**Editor’s Note: Distributor Report is a recurring column featuring thought leadership from IT and cloud distributors. We’re looking for insights into evolving business models in this new era of distribution, product and technical service offerings, education and training, marketing/branding, credit and a myriad of other services.**
By Peter DiMarco
As the modern workplace evolves, small businesses are looking to consolidate costs and infrastructures by migrating some of their systems to the cloud. At the same time, the business community continues to face cybersecurity threats like the WannaCry cryptoworm – which has disrupted global commerce – and sweeping compliance regulation initiatives that have been implemented to guard against breaches, including the European Union’s GDPR (General Data Protection Regulation), which becomes law next May.
“The Consumer Loss Barometer,” a survey of 400 corporate executives, conducted by KPMG, reveals a stunning statistic: Eighty-one percent of executives admitted to experiencing a cybersecurity compromise in the past 24 months. What’s more, nearly half of the executive respondents (49 percent) said they didn’t invest in IT security in the past year.
Such concerns have ushered in what The Atlantic Monthly calls, “the emergence of cybersecurity as a business, not just an isolated IT problem.” These encroaching threats present a wide-reaching opportunity for solutions providers, especially those who serve the SMB marketplace, where organizations often are shy of in-house IT staff and are looking to consolidate costs through hosted solutions.
Resellers can develop a manageable, cloud-based security-as-a-service offering for their customers, capitalizing on the rise of hosted services to deliver antivirus, anti-malware, mobile device protection, email spam filtering, and other cyber security disciplines — all in conjunction with sophisticated hosted platforms such as Microsoft Office 365 and Microsoft Azure.
As the offloading of network functionality to the cloud becomes more ubiquitous in the “as a service” economy, resellers can leverage these services as ongoing revenue opportunities. This will allow solution providers to become less dependent on the traditional, break-fix models and address the evolving needs of the modern workplace, focusing on long-term applications delivery as opposed to just hardware deployments.
An annuity-based cybersecurity offering is attractive for both the end customer and the reseller. A percentage of the end-user’s infrastructure costs will move from the capital budget to the operational budget and are spread over time, empowering companies to implement applications and technologies that deliver greater capabilities via a more affordable financing structure, including for security solutions. It also allows end users to automatically receive updates as they become available.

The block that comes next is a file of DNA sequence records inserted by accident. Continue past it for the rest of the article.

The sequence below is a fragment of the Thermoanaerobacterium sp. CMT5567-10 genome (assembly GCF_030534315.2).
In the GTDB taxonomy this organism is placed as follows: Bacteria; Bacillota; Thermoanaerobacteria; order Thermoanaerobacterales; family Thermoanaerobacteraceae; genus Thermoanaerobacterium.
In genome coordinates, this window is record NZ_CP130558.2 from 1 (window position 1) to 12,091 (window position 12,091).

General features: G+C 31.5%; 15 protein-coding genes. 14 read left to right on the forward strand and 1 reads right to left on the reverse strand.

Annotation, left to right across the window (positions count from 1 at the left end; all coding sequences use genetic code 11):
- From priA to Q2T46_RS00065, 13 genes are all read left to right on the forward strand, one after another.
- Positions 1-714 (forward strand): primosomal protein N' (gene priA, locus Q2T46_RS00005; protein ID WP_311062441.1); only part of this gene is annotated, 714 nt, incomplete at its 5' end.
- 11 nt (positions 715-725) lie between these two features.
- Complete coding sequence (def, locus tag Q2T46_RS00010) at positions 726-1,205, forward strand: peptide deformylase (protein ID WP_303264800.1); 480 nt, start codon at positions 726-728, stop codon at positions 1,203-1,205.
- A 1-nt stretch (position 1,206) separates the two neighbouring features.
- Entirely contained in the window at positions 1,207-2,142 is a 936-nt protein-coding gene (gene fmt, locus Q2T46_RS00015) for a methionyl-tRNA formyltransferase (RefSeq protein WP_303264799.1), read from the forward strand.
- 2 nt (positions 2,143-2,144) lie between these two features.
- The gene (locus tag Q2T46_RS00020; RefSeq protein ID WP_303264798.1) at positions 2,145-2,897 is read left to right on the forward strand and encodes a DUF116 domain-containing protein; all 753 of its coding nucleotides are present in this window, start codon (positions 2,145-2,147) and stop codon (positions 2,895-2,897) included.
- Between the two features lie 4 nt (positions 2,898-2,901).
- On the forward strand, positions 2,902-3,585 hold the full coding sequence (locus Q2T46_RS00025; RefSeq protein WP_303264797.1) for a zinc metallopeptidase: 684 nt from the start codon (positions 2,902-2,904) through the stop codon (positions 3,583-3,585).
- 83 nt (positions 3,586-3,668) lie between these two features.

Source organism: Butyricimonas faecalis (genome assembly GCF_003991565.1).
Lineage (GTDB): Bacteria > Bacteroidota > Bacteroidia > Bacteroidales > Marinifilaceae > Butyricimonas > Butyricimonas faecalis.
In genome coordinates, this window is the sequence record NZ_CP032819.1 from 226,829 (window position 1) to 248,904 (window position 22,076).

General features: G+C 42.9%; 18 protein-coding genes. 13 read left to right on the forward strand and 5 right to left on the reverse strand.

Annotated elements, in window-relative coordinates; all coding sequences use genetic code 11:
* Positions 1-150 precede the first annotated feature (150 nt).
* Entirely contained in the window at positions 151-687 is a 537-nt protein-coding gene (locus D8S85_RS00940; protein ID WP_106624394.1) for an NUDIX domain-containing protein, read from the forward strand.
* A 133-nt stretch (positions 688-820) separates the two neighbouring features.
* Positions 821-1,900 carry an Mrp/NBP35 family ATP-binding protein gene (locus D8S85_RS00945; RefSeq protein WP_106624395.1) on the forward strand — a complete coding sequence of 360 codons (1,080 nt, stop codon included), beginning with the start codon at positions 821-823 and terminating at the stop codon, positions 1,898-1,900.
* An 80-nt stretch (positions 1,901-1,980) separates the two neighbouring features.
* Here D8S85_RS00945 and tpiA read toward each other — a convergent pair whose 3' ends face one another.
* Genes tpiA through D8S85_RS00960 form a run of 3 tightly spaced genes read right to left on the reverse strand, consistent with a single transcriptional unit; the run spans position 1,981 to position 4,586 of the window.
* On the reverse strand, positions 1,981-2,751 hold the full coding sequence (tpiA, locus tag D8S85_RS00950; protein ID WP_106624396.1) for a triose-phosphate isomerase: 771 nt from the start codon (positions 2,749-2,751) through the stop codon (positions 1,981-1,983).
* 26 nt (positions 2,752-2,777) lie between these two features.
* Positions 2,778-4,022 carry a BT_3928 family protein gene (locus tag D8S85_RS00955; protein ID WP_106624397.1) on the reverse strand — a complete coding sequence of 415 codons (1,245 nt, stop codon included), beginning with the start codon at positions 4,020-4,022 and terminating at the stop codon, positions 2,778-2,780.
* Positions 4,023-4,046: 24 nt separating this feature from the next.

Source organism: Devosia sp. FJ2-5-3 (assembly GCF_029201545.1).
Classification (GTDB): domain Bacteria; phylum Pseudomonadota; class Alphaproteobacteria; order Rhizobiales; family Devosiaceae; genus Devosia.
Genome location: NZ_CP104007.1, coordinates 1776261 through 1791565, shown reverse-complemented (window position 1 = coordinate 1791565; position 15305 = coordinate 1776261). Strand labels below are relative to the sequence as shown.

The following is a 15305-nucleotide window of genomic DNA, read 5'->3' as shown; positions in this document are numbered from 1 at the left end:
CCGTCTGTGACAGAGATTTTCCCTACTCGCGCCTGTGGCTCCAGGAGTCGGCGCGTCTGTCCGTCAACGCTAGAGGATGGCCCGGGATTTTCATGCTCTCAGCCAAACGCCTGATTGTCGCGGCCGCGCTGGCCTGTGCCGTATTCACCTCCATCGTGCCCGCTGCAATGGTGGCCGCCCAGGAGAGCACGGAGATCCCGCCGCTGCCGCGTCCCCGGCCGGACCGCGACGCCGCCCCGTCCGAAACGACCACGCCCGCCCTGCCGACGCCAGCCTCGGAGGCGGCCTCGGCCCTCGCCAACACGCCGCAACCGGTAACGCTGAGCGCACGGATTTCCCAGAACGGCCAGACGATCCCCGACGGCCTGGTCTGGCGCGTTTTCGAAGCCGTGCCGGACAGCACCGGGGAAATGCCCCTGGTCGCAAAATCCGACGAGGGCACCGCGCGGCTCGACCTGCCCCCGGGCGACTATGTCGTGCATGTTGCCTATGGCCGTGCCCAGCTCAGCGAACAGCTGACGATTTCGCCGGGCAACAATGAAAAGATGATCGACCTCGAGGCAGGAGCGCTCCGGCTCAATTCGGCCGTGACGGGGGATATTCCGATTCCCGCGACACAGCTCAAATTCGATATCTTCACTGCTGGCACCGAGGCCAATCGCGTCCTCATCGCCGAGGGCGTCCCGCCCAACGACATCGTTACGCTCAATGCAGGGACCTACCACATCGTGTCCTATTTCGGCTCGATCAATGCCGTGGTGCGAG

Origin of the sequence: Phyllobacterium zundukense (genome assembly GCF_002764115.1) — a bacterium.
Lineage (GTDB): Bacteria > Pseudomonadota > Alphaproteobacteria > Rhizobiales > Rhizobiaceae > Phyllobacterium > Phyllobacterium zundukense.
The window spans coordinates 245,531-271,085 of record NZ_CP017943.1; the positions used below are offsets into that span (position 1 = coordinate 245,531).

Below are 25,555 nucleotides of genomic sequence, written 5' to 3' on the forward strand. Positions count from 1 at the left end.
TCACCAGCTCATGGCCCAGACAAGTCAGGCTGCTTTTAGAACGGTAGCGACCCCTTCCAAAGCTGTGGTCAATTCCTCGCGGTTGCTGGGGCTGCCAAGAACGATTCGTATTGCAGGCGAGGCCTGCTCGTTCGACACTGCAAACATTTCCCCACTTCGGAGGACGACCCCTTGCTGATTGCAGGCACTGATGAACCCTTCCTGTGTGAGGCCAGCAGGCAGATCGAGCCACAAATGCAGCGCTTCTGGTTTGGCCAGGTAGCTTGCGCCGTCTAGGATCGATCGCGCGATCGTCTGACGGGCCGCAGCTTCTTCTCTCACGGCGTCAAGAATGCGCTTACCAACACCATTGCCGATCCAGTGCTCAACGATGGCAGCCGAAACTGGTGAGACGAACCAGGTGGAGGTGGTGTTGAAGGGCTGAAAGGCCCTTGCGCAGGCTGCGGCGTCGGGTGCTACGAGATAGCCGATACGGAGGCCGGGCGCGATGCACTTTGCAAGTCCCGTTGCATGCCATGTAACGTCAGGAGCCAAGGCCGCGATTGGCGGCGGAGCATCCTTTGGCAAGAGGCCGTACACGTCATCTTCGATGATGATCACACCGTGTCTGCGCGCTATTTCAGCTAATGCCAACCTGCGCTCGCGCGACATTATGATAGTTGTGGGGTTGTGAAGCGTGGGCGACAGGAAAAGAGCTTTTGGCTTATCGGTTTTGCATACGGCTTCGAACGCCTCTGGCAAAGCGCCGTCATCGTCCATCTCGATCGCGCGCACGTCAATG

The model creates a more consistent level of compensation for the VAR, ideally generating long-term contracts across a list of customers. Such services carry higher margins than hardware-focused installations, especially since they’re conducted virtually, reducing the need for on-site visits. At the same time, they can facilitate ongoing dialogues with clients, which in addition to strengthening this relationship can also open the door to upsell discussions.
For example, Microsoft Office 365 and Microsoft Azure accommodate a roster of hosted functionality in addition to security, ranging from Exchange email and SharePoint services, to peripheral functions such as hosted web services and off-site printing. Microsoft’s new Enterprise Mobility and Security (EMS) tools offer virtualization-based and hardware-based security, including enhanced application management that “whitelists” approved apps. Other complementary solutions include backup and disaster recovery solutions.
And, as an ongoing provider of cybersecurity and disaster recovery, the VAR is protecting not only its customer’s network but also its own position as an IT provider by keeping those companies viable, secure and less vulnerable to potential compliance penalties (from regulations ranging from HIPAA to the new GDPR). It therefore behooves a solution provider to execute these services on a regular basis and “own” the results.
Due to the expanding base of applications that now lend themselves to the SaaS model, the reseller’s greatest challenge is often deciding which offerings are the most appropriate for their practices — and for each of their customers’ businesses.
It’s our role as distributors to provide guidance and support for VARs as they evolve their practices, identifying the services that will best fit their business models, in as streamlined a manner as possible. Distribution services can provide a broad assortment of product via a unified interface, plus resources dedicated to specific verticals such as health care, financial services, education and manufacturing. The use of a partner-based annuity program for hosted services can help resellers make a more seamless transition to this model, providing a menu of services that can be delivered consistently and automatically, month to month, across a list of clientele and markets.
In the end, resellers can achieve the coveted position of a trusted and valuable IT adviser, taking a more proactive, long-term, and vested role in the operation of their clients’ networks — ultimately furthering the success of those end customers as secure, agile and technologically-sophisticated organizations.
Peter DiMarco is vice president of VAR sales for D&H Distributing’s computer products division. D&H focuses small business resellers, helping them developing their practices and become more competitive in the marketplace.